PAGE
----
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Games Without Stories Suck

No, we haven't taken leave of our senses. Bear in mind that we are not making the statement in the headline.

It's just something I heard the other day when I was chatting with one of my PSN buddies. We hadn't really spoken in a while so I was surprised to hear such an emphatic (and somewhat bitter) comment. I had forgotten his unwavering stance on the matter. I had also forgotten that he was once a hardcore RPG fan like me and unlike me, he hasn't branched out into other genres. I kinda did that a while ago.

"Games without stories suck." Essentially, this means he's pretty annoyed at the direction RPGs have taken this generation; titles like The Elder Scrolls simply don't interest him in the slightest, while games like Heavy Rain and Alan Wake keep him mesmerized for hours. Now, it's unfair to say video games are moving away from compelling plots and better character development, because we have examples of fantastic writing. But is it fair to say that games without a story focus are more popular...?

Perhaps. I mean, let's face it, nobody reads anymore. And with the ever-dwindling attention span of an entire nation, all forms of entertainment have been shifting towards faster, flashier, and dumber overall. Nothing is immune to the downward spiral; it's why we have brainless summer blockbusters, sugar-coated talentless pop music, and chick lit. Therefore, mindless video games can and often are popular. But you know, gamers are an intelligent bunch (the older ones were the smart nerds back in the day, remember?), and smart games aren't failures.

It's just interesting to hear a statement like "games without stories suck" because even me, a heavy reader of literary classics and a proponent of artistry in gaming, can have plenty of fun with everything from Battlefield 3 to God of War III. If it's great, I'll probably play it, regardless of genre or story emphasis (or lack thereof). And I have to say, this friend of mine is missing out by being so strict. ...but maybe he has a point; maybe if there were more people like him, we'd have more teams like Quantic Dream and Kojima Productions out there.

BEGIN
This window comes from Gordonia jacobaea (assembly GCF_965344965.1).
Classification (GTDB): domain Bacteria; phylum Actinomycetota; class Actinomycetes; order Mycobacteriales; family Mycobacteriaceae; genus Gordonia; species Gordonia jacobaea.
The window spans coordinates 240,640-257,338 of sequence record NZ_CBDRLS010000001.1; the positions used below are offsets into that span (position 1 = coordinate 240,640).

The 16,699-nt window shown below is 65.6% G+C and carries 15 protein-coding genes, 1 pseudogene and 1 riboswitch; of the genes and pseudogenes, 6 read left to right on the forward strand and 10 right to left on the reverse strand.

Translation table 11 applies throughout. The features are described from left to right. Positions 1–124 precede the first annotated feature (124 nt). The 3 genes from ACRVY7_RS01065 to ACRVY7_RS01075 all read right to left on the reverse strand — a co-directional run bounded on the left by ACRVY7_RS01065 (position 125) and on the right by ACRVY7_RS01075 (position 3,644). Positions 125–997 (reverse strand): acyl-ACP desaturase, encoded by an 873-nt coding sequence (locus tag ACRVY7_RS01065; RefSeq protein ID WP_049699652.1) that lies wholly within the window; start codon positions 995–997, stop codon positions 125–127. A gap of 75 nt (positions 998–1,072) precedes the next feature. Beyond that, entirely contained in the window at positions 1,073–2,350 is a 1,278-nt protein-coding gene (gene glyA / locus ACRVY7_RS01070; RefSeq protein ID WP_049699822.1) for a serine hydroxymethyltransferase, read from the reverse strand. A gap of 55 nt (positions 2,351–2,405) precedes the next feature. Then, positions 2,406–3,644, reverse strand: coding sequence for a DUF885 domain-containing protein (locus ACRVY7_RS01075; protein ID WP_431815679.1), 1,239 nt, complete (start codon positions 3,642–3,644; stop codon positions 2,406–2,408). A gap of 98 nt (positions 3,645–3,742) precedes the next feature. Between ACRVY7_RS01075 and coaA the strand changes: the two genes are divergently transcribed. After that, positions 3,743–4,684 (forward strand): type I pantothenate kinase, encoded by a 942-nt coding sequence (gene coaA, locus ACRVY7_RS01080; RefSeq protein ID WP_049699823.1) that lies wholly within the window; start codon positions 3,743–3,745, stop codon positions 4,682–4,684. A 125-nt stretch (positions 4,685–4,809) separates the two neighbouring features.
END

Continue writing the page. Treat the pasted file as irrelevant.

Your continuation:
What's your take on the subject?

Tags: gaming, video games, game stories, video game plots

12/28/2011 9:20:02 PM Ben Dutka

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Comments (37 posts)

Buckeyestar
Wednesday, December 28, 2011 @ 9:56:19 PM
Reply

I agree with him to a point. I can certainly enjoy a good fighting game or a shooter, but in the end my interest wanes fairly quickly without a story to spur me on. I loved the new Mortal Kombat, but a month later I was bored with it. However a game like Uncharted captures my imagination like no other. And I can replay it again without boredom. It's like sitting down again with a favorite book or movie. The games with good stories are the ones that endure for me, though I can certainly have a brief fling with some mindless fun.



Last edited by Buckeyestar on 12/28/2011 9:57:01 PM

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johnld
Thursday, December 29, 2011 @ 5:10:48 PM

thats basically the reason i stopped buying fighting and racing games this gen.

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Temjin001
Wednesday, December 28, 2011 @ 10:05:46 PM
Reply

It's obvious the statement suggests a preference and not the assertion that games, as a matter of fact, suck because they don't have stories. That's pretty assanine to even consider as true. Games don't need stories to be GAMES. And stories don't need games to be stories. But I think the two can go together like mac and cheese, or something better when done right. And I think that's it. Usually stories in many game formats just aren't much more than explanations for events. Really, Ryu Hayabusa is going to have to slice crap up so let's create some sort of purpose behind the setting. "I'll get my revenge!!!! ..... "

RPG's and rare titles like Heavy Rain try harder and I respect them for that. I haven't been able to grow as fond of eastern/anime-like story telling, even if the Japanese can make the stories complicated I often have a hard time directly identifying with the emotional cues their writers try to sell user on.

But anyway...
I think the better question is, just how much can stories matter in games?
And I think that depends on the game and the user. I started playing Dragon Age:O a few days ago, and I have to say the story really has me drawn in. Surprisingly more than I would've suspected it would. I'm a Drawven dude who got exiled and now I'm a Grey Warden. It's all been interesting and it's helped me care about the adventure at hand and I love being given the ability to decide the attitude of my character. The sort decisions I make in conversation modifies reponses, helping to sell me on the role I'm playing.

Anyway, I'm interested to see what developers do going forward with story telling. This element does have the attention of Naughty Dog, Rememdy, and Quantic Dreams.
Naughty Dog recently cited gaming as being very poor in story telling and they aim to change that. Let's hope The Last of Us helps carve a niche of gamer interests that help support the idea of story driven design. I mean, come on, CoD and BF can't be the only most desirable form of this entertainment type, can it be?

Last edited by Temjin001 on 12/28/2011 10:06:27 PM